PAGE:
Fast forward to the rapid expansion of Bangkok in the mid 1990s, with double digit economic growth and corruption so blatant and “in-your-face”. The politicians did so little to try to disguise the corruption, and that too left a sour taste in my mouth… or maybe that was the som-tam. In any event, when the 1997 currency crisis hit, I actually just thought “som-nam-na” (serves you right). Of course (and I didn’t know this then), many of the ones who deserved to be punished were not as affected as everyone else.

When the skytrain was finished in late 1999, I was actually quite happy again and I mistakenly thought Thailand had turned around and was now heading towards a true “developed country” status. The massive development of infrastructure, shopping centres, and all the other things that make life more Westernised were all great. For me, Thailand as a regular holiday destination was great. However, with each visit, I came to recognize the dangers that existed, that lay hidden beneath the surface.

Having grown up and spent a considerable part of my life in Thailand, I learned many things about the Thai system and realized just how exposed we all are. By this time, I had built a nice collection of senior Thai contacts that were useful in the event I ever had a problem. However, the problem with this Thai system is that no matter who my contacts are, there will always be the risk that I will piss off someone who is more senior than my most senior contact or who has contacts that are more senior.

A friend of mine, who is a Westerner with Thai citizenship, presents a classic example. His parents have lived in Thailand long term. They have held very senior positions in companies in Thailand and are good friends with many of the elite. They purchased a beautiful piece of land near the ocean. One day, the owner of an adjoining block, a military general, decides he would like to own their land. Even a personal photo of my friend’s father meeting with the most important person in the country was not sufficient to dissuade the general and of course the general’s offering price for purchase was well below market value.

So how has my loss off innocence affected me? I still spend a lot of time each year living in Thailand. I still enjoy all the great things that Thailand has to offer, such as getting spoiled at beach resorts, wandering aimlessly in huge air-conditioned malls, and eating from any one of a plethora of great restaurants. However, I am always cautious never to try to stand out from the crowd, don’t try to piss off the wrong people, and try not to end up on the wrong side of the law. I’ve actually never had a really bad experience myself, but just knowing that it can happen is enough to leave that sour taste in my mouth. I would never make Thailand my exclusive home, with no ability to quickly retreat to another country and I would never keep any serious cash in a Thai bank nor would I invest in property using anything more than hobby cash (i.e. money that I don’t intend to use for investment purposes). In fact, I am presently building in Thailand, but I don’t view this as an investment in any way and if the worst happens, then so be it, I can always abandon the project if need be.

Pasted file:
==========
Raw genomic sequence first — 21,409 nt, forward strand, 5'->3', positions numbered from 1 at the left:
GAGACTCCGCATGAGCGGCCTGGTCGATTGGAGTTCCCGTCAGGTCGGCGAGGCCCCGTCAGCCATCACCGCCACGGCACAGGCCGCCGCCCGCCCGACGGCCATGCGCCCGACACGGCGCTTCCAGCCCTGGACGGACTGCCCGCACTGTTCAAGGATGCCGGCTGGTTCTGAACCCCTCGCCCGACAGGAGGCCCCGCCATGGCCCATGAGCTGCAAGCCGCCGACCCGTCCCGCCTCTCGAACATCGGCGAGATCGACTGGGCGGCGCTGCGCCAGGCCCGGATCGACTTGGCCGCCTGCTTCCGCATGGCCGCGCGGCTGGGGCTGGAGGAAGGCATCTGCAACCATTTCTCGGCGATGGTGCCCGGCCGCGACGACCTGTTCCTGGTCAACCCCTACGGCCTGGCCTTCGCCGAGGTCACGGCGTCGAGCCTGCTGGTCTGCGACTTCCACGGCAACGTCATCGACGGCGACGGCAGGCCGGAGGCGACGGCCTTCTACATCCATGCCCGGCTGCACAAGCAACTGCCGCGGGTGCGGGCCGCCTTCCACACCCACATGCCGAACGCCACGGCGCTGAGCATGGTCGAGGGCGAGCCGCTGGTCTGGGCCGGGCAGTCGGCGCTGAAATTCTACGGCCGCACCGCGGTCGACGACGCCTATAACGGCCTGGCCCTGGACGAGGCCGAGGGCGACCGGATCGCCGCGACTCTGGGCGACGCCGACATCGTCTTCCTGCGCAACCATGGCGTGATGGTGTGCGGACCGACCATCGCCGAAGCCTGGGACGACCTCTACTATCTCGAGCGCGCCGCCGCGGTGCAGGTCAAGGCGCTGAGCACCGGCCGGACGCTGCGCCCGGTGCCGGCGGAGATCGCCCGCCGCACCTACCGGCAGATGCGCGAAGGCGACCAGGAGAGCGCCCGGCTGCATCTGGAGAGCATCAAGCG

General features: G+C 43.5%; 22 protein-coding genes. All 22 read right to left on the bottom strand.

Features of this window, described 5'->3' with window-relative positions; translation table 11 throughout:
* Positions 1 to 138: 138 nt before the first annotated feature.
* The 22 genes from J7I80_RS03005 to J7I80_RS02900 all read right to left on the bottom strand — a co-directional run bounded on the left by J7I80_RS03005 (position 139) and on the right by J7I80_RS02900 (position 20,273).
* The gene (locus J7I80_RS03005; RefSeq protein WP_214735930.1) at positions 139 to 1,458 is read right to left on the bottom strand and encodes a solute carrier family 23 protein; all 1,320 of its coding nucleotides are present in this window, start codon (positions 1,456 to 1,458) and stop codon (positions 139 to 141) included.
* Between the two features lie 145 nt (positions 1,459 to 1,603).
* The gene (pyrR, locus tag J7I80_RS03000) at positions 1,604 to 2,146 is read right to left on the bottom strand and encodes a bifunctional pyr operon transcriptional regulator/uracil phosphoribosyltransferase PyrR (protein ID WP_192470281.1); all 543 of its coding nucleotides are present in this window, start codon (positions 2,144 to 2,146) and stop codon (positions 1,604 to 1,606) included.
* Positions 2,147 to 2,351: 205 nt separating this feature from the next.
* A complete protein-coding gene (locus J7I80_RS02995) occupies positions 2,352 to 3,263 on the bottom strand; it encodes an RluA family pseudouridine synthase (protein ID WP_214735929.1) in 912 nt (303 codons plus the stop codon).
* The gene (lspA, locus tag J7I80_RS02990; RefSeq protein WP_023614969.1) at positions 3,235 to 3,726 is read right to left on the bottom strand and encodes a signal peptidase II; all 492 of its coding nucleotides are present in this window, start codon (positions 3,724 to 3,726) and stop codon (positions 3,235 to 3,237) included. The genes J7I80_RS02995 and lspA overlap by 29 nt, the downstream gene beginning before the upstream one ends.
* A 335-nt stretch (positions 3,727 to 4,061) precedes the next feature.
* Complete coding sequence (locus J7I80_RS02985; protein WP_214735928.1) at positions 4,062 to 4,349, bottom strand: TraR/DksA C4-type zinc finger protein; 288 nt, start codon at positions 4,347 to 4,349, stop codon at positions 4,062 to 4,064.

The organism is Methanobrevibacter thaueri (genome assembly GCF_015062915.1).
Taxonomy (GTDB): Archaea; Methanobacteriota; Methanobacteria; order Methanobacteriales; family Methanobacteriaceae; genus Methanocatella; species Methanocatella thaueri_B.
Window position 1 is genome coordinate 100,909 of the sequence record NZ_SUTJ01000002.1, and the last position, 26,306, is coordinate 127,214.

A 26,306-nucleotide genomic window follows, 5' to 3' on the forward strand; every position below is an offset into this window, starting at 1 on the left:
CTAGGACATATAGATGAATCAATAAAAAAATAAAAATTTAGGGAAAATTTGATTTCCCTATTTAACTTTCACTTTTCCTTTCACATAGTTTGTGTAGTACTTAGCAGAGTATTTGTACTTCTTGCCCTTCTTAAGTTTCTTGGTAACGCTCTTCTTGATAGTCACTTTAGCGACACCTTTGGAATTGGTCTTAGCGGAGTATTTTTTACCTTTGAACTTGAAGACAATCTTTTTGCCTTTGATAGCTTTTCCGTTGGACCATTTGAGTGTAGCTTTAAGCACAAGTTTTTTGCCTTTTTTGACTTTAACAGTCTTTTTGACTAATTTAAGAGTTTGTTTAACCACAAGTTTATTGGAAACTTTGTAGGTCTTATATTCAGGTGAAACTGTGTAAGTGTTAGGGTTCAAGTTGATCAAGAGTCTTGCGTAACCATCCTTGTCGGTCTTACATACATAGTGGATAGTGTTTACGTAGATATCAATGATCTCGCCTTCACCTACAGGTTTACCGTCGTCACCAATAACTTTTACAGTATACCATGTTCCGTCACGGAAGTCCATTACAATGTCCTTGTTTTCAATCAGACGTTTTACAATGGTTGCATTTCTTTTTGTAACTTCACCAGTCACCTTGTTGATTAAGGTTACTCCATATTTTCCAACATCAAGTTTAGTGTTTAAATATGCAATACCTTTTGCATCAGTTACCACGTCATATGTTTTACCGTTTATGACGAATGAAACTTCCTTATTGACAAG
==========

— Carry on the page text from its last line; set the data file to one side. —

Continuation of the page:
I guess things wouldn’t be so bad if I had retained my innocence. I suspect that the chances are that nothing really bad would ever happen to me in Thailand, or at least I doubt the risk is any worse than what could happen to me in the West. However, it is the understanding of how things actually work and that if it goes wrong, it can really go wrong without any safety net, that lingers in my mind. I no longer feel the sense of freedom I used to and would love to have my innocence returned. Knowledge can be a curse sometimes.

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6 thoughts on “Thailand and my loss of innocence

  1. Hi Peter, as I was reading your article one thought/quote popped in my mind – knowledge is power, ignornace is a bliss. Do you believe that the 9 y.o. you wouldn’t enjoy Thailand today?

    Liked by 1 person

    1. Hi Gabi, that quote is very accurate in this instance. As a 9 year old today, I think I would still enjoy Thailand, but for very different reasons. One thing that is largely unchanged though is when you leave Bangkok and hit the country-side, the people are still incredibly friendly and welcoming.

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  2. I can relate to the feeling very well. The best I can put it in words is a feeling of unease. In 10 years I didn’t encounter these situations personally, but I met plenty of people who did. The parents of a friend of a friend got murdered over a property dispute. A neighbor was drugged and robbed. A business owner I met had the company account cleaned out by a corrupt employee in collaboration with a bank branch manager.

    The result is a similar attitude as you’ve described. A certain weariness and unwillingness to put all eggs into one basket. I’m based, maybe even settled here. But there’s a very strong hesitation to buy immovable assets for the same reasons you described.

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    1. I am very much in the same boat. Never had a real problem, but have seen it happen. I spent a significant part of my childhood growing up in Bangkok, so I could never imagine just abandoning it as a home, but at the same time, I will always have real assets overseas and an ability to leave on short notice if required.